The tube body is advantageously made of a plastics material with a black pigmentation, of polystyrene for example. This material is fracture-resistant and can be manufactured inexpensively and with dimensional accuracy. This material is also suitable for reuse. For a wall thickness of the hub-shaped projection of 0.15 mm to 0.25 mm, the wound roll fits into all the processing devices on the market. The contact face with the receiving mandrel is flat. The film roll can easily be inserted when the film is changed. Variations in roll spool tolerances of a cardboard spool are evened out by this flexible material.
As regards the reusability of materials, it is advantageous if the winding tube and each side cover are made of plastics material and if the side parts are joined to the winding tube by a plastics weld joint.
The present invention also relates to a process for producing a light-tight packaging entity. The process is characterised in that the flange-shaped side covers are adherently mounted on the open ends of the winding tube on both sides of the film roll, the outer curved surface of the film roll is then wrapped with the covering film, which comprises a heat-shrinkable material, so that an edge region of the covering film protrudes with respect to each corresponding end face of the film roll, and finally the protruding edge regions of the covering film are heated so that they shrink in a wrinkle-free manner on to the outer edge of each flange disc.
It is advantageous in this process if the side covers are mounted by means of a heating and contact pressure tool, wherein a hub-shaped projection of each side cover is heated, is pressed on to the winding tube and is bonded thereto. This process step can be automated. A reliable, slip-resistant joint is formed between the side cover and the winding tube. Heating of the covering film is effected in accordance with the material properties of the heat-shrinkable material. The shrinkage temperatures of shrink films are between 65 to 165 degrees Celsius. A heat-shrinkable material is preferably used which has a shrinkage temperature between 120 and 130 degrees Celsius. Heat can be supplied by hot air.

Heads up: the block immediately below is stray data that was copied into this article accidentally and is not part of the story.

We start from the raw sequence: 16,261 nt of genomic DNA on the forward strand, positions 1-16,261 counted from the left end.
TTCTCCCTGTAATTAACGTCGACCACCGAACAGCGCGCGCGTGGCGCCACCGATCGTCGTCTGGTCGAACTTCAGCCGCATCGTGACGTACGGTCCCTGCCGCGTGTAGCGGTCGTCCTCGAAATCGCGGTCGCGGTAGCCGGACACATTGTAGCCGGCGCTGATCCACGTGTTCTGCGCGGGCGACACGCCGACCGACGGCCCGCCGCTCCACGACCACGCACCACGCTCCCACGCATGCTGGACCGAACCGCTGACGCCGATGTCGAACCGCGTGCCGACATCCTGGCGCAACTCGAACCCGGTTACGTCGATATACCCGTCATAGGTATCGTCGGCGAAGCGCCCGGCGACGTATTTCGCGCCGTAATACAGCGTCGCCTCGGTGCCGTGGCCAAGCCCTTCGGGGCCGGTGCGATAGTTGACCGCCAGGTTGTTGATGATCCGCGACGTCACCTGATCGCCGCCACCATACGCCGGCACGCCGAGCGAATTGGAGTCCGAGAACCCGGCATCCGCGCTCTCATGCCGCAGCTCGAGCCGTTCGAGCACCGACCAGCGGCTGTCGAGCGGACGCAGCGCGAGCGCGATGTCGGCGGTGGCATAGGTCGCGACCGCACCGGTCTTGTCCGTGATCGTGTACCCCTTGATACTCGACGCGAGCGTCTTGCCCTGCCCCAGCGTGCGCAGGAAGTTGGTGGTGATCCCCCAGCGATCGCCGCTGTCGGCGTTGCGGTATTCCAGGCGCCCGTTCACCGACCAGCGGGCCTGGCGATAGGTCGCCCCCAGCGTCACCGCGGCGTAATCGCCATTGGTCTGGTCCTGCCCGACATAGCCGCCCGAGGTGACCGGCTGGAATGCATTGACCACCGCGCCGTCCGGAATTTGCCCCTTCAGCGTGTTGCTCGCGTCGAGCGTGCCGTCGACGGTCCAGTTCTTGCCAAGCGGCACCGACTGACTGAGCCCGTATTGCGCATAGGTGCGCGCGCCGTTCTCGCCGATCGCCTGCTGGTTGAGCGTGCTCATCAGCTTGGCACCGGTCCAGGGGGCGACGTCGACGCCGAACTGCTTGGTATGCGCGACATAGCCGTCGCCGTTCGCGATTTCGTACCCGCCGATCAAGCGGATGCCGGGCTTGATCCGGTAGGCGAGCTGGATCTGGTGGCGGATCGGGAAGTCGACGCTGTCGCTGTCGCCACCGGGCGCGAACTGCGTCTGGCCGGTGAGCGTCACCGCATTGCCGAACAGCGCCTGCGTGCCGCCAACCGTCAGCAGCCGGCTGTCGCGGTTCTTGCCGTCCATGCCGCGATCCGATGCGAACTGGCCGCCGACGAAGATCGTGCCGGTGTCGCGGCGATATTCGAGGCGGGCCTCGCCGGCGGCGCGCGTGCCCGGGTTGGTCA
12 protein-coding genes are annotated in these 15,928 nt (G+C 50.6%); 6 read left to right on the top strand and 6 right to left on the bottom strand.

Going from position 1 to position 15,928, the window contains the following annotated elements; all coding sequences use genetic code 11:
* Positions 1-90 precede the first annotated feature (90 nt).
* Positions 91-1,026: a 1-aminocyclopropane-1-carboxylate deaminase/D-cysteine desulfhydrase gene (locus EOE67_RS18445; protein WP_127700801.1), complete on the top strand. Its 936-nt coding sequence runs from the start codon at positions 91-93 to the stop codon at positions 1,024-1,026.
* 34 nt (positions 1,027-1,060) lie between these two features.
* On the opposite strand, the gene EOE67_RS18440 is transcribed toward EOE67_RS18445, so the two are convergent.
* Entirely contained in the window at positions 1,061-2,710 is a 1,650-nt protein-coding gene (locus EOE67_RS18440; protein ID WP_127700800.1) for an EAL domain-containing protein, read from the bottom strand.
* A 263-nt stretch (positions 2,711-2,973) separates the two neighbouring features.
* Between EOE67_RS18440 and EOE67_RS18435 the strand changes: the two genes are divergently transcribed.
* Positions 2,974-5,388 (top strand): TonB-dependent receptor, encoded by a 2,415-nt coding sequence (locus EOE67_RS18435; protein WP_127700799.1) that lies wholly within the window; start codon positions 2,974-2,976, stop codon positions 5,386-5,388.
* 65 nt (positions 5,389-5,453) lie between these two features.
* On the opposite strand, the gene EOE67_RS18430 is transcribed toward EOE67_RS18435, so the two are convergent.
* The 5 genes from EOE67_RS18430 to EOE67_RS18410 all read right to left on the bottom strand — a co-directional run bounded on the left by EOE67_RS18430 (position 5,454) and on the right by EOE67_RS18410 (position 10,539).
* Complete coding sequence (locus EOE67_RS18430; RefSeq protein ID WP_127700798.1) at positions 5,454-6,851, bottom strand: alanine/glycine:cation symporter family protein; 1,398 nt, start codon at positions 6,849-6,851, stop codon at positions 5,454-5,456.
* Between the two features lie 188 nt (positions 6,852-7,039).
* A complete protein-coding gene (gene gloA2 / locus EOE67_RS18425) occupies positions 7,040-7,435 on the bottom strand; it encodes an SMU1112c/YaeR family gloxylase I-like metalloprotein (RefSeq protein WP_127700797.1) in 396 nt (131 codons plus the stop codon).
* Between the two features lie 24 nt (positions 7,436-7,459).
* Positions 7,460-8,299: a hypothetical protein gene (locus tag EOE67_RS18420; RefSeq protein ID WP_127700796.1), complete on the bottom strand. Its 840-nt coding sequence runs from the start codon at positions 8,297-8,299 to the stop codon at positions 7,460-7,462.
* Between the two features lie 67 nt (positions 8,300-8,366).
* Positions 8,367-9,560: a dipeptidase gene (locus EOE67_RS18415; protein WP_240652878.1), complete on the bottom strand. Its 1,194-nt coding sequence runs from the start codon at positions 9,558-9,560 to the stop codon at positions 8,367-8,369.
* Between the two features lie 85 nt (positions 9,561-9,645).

The invention is explained in greater detail below with reference to examples of embodiments and to the accompanying drawings, where:
FIG. 1a is an exploded view of an embodiment of the packaging entity according to the invention;
FIG. 1b is a three-dimensional illustration of the light-tight packaging entity;
FIG. 2a is a detailed illustration of a covering film which is shrunk as a plurality of layers on to the outer edge of a flange disc;
FIG. 2b is a detailed illustration of a covering film which is shrunk as one layer on to the outer edge of a flange disc;
FIG. 3 is a sectional drawing of a preferred embodiment of a flange-shaped side cover;
FIG. 4a is a sectional illustration of a preferred side cover before it is fixed in the winding tube;